32 found

Year:

  1.  2
    George Psathas: Phenomenology and Ethnomethdology.Michael Barber - 2020 - Human Studies 43 (3):343-351.
    In some of his writings, George Psathas suggests that Alfred Schutz’s account of social-scientific methodology as constructing ideal types falls short of ethnomethodology’s approach, which, by giving an account of how actors produce their social order, exemplifies a kind of social-scientific following of Husserl’s stipulation that phenomenology return to “the things themselves”. By distinguishing Schutz’s phenomenology of the natural attitude which does return to the things themselves from his account of social scientific methodology, one can conceive various social-scientific methodologies legitimately (...)
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  2.  5
    Ethnomethodology as an Experimentation with the Natural Attitude: George Psathas on Phenomenological Sociology.Carlos Belvedere - 2020 - Human Studies 43 (3):353-360.
    My aim is to depict Psathas’s position on ethnomethodology as a way of doing phenomenological sociology. On this, he contested with others who argued that ethnomethodology is not a phenomenological sociology at all. His claim was that ethnomethodology is a part of the phenomenological movement. In this dispute, he offered two kinds of arguments. On the one hand, he documented the strong phenomenological background of Garfinkel’s ideas. On the other hand, he found in Garfinkel’s own words expressions of gratitude to (...)
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  3. Special Section in Memory of George Psathas.Martin Endreß - 2020 - Human Studies 43 (3):319-320.
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  4.  1
    Personal Memories and Constellations with Regard to Human Studies.Martin Endreß - 2020 - Human Studies 43 (3):361-368.
    The article honors aspects of George Psathas’ life achievement. In particular, it describes his commitment to “Human Studies” and places his social phenomenological research work in dialogue with Alfred Schütz and Harold Garfinkel.
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  5.  3
    Interaction Analysis as an Embodied and Interactive Process: Multimodal, Co-Operative, and Intercorporeal Ways of Seeing Video Data as Complementary Professional Visions.Julia Katila & Sanna Raudaskoski - 2020 - Human Studies 43 (3):445-470.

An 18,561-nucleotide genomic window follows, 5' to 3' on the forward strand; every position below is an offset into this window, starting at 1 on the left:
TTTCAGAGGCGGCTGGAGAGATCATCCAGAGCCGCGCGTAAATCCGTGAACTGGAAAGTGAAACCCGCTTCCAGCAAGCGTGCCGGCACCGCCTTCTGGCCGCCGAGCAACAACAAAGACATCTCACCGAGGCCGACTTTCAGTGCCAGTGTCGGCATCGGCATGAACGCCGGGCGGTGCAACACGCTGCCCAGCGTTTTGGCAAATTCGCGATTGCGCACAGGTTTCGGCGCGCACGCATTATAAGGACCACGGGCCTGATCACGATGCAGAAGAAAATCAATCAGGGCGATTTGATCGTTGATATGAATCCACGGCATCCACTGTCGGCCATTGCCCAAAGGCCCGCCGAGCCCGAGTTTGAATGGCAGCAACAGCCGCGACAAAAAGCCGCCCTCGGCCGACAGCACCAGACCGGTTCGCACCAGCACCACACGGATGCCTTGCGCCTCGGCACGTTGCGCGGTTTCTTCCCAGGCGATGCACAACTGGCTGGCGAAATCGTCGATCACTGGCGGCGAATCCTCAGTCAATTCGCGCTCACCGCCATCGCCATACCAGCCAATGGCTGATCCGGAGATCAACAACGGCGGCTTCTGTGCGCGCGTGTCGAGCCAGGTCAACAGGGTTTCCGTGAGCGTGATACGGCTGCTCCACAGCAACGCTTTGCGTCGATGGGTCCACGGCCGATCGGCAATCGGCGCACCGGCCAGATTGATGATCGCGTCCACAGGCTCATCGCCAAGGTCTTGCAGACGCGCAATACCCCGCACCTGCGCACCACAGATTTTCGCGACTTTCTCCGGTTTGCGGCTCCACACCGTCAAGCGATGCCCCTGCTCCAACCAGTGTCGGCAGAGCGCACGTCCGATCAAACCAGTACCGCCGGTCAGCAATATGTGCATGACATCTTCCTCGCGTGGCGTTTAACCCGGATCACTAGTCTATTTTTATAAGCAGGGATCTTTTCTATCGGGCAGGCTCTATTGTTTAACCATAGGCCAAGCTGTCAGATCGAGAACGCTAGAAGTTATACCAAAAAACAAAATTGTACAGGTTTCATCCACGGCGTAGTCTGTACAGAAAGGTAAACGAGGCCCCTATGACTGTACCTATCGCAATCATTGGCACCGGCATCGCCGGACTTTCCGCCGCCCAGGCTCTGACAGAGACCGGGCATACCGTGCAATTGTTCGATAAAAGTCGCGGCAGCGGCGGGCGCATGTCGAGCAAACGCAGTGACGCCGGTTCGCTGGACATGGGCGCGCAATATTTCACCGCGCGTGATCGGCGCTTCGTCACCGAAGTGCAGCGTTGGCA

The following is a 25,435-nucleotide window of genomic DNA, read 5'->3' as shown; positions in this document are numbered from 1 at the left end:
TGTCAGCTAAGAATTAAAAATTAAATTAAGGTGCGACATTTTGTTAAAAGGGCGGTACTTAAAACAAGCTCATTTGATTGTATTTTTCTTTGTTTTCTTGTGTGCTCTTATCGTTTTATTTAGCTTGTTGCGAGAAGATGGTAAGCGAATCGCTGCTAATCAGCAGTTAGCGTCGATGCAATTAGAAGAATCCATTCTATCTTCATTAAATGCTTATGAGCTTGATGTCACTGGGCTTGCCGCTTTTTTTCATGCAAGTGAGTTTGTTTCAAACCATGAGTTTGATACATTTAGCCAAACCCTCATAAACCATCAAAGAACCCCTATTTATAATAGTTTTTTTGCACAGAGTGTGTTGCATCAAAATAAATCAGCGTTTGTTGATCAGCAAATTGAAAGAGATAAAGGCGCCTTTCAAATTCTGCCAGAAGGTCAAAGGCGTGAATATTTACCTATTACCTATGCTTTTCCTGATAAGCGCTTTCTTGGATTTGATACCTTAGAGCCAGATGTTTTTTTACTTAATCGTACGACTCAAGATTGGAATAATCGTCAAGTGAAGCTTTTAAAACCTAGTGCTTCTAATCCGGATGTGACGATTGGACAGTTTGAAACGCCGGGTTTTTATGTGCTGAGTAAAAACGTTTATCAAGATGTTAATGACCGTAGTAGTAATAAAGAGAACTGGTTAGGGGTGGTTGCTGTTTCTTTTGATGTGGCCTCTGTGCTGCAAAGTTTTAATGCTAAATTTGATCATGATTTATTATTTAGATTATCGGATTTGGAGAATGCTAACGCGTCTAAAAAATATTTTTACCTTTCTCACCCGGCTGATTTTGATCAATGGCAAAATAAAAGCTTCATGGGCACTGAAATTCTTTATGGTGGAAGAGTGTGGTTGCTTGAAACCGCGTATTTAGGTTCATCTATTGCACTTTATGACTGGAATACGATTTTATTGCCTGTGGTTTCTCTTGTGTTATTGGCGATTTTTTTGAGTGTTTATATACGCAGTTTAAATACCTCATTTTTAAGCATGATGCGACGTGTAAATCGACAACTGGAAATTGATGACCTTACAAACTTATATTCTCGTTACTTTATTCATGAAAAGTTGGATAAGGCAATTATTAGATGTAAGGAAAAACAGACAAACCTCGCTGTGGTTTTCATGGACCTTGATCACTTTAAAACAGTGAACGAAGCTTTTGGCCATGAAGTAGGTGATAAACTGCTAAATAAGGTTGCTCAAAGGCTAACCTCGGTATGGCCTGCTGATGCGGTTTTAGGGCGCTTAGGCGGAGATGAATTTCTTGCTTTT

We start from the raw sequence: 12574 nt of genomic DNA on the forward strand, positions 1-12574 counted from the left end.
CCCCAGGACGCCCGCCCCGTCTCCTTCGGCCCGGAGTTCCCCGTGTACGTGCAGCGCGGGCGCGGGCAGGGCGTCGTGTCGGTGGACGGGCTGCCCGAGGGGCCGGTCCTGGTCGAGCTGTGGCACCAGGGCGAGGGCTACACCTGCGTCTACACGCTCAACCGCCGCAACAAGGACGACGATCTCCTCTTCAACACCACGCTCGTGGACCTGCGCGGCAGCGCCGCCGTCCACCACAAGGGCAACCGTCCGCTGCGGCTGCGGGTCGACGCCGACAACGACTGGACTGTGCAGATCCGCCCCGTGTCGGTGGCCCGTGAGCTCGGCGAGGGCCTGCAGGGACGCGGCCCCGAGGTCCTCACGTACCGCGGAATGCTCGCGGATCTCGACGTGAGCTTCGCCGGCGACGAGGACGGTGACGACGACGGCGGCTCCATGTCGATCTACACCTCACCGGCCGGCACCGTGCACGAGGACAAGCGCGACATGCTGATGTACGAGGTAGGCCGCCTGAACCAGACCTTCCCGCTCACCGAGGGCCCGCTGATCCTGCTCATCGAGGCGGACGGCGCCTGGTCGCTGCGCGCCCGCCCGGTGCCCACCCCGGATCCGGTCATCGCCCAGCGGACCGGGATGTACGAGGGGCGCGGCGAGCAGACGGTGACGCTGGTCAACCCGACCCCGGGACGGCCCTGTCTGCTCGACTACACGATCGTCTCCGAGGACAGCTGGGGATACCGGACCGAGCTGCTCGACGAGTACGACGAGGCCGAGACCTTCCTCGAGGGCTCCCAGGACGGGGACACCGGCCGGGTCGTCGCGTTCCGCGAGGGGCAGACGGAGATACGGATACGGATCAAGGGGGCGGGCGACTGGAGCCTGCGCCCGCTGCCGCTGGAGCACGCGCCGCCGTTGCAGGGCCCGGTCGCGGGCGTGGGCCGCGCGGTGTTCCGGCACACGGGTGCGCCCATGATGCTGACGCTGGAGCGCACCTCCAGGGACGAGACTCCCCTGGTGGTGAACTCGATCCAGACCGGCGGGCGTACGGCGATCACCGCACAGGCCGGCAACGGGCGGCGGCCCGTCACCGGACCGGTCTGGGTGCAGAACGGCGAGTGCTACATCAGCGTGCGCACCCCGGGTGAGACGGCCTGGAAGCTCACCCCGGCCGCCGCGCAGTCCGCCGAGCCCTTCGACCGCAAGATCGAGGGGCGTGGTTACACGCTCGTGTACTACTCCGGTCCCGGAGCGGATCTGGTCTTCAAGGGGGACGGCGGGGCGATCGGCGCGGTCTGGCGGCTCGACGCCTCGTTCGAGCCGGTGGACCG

The analysis of video-recorded interaction consists of various professionalized ways of seeing participant behavior through multimodal, co-operative, or intercorporeal lenses. While these perspectives are often adopted simultaneously, each creates a different view of the human body and interaction. Moreover, microanalysis is often produced through local practices of sense-making that involve the researchers’ bodies. It has not been fully elaborated by previous research how adopting these different ways of seeing human behavior influences both what is seen from a video and how (...)
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  6. Turning Points on the Path to a Phenomenological Sociology.Lenore Langsdorf - 2020 - Human Studies 43 (3):337-341.
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  7.  1
    George Psathas and His Contributions to a “Phenomenological Sociology” Movement.Hisashi Nasu - 2020 - Human Studies 43 (3):321-336.
    George Psathas was one of the most important “central figures” or “intellectual promoters” in a “phenomenological sociology” movement not only in the United States bur also in the world. This essay, using the term “phenomenological sociology” in a broader sense, i.e., as a sociological perspective, aims to demonstrate this by tracing his research and publication activities, educational activities, and activities for making up intellectual networks and scientific organizations in reference to various materials including a detailed curriculum vitae compiled by him (...)
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  8.  1
    The Incommensurable and the Visible: Gaetano Chiurazzi’s Ontology of Incommensurability and Merleau-Ponty’s Theory of Perception.Alessio Rotundo - 2020 - Human Studies 43 (3):431-444.
    In Dynamis. Ontologia dell’incommensurabile, Gaetano Chiurazzi offers an account of the philosophical sense and implications of the discovery of incommensurable magnitudes in ancient thought. In his study, Chiurazzi presents the scope of the idea of incommensurability in contrast to those theories that have interpreted perception as the primary access to reality. Chiurazzi claims that the discovery of incommensurable relations, such as that of “1/square root of 2,” which expresses the relation between the side and the diagonal of a square, introduces (...)
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  9.  1
    Phenomenology and Ideology: Tuckett’s “Phenomenological” Founding of “Social Science Proper”.Ilja Srubar - 2020 - Human Studies 43 (3):471-486.
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  10.  1
    Book Review: When the World Collapses: Kevin Aho: Contexts of Suffering. A Heideggerian Approach to Psychopathology. Rowman and Littlefield: London, 2019, 119 Pp. + References and Index. Ppb. $44.95, Hdb. $135.00. [REVIEW]Steven Taubeneck - 2020 - Human Studies 43 (3):487-494.